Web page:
Tag Archives: modern world

The Troubled Crowds: Matthew 9:36

“At the sight of the crowds, Jesus’ heart was moved with pity for them because they were troubled and abandoned, like sheep without a shepherd.Then he said to his disciples, “The harvest is abundant but the laborers are few; so ask the master of the harvest to send out laborers for his harvest.” (Matthew 9, 34-38)

How should laborers in the harvest today approach the troubled crowds?

In his 1977 novel “Lancelot” Walker Percy tells the story of Lancelot, a man confined to a prison hospital after setting fire to his beautiful ancestral home in Louisiana and murdering his wife and her lover. The man’s fed up with today’s world and turned against it, but he’s still trying to figure out what life’s all about. He’s on to something, one of Percy’s phrases.

An old priest visits him frequently in the prison hospital– his only visitor, it seems– and listens to him, but hardly says a word. That’s partially because Lancelot doesn’t think much anymore of the faith the priest represents.

Yet, the priest listens. Lancelot occasionally asks him if he understands. “Perhaps I talk to you because of your silence. Your silence is the only conversation I can listen to,” Lancelot remarks. Only as the book ends does he say to the priest: “Very well, I’ve finished. Is there anything you wish to tell me?”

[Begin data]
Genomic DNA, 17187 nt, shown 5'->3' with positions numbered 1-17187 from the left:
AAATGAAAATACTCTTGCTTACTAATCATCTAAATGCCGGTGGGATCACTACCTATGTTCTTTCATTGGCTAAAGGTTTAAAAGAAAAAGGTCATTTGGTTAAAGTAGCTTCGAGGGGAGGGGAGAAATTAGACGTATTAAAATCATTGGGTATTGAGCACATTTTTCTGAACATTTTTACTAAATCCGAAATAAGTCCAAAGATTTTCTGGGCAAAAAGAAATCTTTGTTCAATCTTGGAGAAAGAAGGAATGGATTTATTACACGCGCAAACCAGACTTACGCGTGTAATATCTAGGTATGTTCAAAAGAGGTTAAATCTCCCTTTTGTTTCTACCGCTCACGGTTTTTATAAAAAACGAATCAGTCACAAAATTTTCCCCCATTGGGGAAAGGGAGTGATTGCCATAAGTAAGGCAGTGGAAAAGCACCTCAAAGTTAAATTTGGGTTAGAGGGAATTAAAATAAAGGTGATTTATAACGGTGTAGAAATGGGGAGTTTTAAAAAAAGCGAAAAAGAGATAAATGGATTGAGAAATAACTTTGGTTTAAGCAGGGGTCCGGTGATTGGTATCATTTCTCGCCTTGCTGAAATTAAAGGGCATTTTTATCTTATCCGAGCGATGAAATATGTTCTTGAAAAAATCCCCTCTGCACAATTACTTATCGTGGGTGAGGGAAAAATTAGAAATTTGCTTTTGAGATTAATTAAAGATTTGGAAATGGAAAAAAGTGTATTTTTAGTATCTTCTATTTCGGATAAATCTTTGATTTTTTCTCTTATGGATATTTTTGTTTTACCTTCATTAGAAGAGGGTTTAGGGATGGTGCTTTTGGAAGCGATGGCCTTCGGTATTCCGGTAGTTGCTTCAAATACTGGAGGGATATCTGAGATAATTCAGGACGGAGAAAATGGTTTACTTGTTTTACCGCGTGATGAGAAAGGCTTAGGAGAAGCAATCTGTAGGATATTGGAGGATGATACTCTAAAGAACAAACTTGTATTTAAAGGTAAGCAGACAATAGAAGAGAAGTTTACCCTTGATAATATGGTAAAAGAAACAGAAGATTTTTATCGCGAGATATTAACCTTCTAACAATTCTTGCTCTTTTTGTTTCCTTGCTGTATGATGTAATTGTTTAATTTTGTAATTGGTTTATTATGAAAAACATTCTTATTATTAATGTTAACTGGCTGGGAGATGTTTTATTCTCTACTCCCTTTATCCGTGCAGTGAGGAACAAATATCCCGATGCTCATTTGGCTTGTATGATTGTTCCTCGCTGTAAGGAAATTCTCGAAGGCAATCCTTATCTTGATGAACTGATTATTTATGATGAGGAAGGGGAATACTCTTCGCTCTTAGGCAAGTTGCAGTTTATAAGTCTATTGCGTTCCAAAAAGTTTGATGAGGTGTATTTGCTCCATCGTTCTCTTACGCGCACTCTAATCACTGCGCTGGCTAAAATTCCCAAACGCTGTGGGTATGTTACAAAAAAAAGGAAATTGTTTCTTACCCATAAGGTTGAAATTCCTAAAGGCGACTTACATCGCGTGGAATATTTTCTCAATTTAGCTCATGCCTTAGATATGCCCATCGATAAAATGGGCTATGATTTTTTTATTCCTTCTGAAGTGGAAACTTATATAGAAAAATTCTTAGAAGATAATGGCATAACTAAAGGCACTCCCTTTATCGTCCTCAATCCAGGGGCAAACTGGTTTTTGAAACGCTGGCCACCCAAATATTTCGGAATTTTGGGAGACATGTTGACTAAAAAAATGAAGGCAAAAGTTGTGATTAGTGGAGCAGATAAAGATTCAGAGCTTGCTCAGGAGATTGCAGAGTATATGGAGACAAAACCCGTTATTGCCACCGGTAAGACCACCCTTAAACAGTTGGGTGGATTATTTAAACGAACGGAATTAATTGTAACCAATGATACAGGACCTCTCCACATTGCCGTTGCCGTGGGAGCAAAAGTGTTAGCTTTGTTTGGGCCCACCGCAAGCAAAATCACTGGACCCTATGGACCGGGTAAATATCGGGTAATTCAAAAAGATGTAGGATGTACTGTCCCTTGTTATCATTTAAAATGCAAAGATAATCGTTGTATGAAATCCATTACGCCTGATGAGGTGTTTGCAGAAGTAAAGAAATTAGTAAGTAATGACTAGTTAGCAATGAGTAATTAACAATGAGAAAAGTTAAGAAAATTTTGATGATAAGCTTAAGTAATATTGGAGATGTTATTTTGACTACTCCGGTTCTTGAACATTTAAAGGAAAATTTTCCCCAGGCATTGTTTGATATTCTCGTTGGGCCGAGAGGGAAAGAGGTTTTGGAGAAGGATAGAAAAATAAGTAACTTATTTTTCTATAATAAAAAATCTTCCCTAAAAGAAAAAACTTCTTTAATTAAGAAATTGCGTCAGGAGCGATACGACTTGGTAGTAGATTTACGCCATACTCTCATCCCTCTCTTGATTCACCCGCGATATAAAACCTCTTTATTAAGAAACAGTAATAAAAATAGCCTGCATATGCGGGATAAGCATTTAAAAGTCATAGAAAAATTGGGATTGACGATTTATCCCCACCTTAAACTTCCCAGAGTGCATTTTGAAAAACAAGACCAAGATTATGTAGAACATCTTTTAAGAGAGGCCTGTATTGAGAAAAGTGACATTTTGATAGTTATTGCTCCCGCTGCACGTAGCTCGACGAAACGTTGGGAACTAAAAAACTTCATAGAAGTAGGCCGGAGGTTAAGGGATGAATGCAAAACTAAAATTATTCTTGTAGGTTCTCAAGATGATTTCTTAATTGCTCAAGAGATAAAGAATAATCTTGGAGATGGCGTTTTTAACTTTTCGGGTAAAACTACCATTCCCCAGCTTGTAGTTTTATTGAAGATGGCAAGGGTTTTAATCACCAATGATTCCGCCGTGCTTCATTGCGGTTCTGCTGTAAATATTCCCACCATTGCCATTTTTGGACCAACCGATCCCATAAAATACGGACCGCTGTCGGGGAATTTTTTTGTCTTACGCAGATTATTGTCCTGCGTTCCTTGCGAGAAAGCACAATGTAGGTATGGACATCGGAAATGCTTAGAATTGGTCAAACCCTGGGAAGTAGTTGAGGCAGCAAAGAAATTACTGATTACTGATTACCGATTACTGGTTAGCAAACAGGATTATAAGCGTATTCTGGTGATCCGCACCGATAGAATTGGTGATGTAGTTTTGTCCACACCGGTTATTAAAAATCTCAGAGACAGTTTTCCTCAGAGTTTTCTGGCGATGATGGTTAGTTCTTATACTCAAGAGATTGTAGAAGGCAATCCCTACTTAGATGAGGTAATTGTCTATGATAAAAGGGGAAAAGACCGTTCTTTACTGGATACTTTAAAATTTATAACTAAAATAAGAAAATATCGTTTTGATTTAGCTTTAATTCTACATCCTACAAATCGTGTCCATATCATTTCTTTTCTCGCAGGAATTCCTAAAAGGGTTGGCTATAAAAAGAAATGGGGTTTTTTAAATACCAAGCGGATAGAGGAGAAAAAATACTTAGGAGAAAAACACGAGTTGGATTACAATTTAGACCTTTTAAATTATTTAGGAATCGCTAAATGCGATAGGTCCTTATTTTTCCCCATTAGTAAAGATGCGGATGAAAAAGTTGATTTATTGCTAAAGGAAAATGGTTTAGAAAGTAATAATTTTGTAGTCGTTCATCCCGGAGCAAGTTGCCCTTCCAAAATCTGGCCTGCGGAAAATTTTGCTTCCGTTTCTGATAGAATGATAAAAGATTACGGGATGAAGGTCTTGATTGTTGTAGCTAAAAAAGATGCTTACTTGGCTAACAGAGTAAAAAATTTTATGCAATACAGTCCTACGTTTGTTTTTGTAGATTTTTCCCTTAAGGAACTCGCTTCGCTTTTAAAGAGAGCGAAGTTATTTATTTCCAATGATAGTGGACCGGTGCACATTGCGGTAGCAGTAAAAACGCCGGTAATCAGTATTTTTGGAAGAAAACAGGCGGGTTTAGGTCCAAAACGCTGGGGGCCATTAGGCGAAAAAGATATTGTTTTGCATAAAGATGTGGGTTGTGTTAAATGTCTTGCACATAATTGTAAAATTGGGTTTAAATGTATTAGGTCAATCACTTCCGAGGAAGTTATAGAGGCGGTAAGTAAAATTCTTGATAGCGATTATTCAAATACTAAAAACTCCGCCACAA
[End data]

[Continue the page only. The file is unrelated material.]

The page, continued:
In Pope Francis’ exhortation, “Gaudete et exultate”, there’s a wonderful exploration of holiness today. At one point, the pope says “Nor can we claim to say where God is not, because God is mysteriously present in the life of every person, in a way that he himself chooses, and we cannot exclude this by our presumed certainties. Even when someone’s life appears completely wrecked, even when we see it devastated by vices or addictions, God is present there. If we let ourselves be guided by the Spirit rather than our own preconceptions, we can and must try to find the Lord in every human life.”
(42)

We’re sent as laborers for the harvest, but words may not be the only tools we have to use. Is silence, along with a persevering concern, ways to engage the troubled crowd?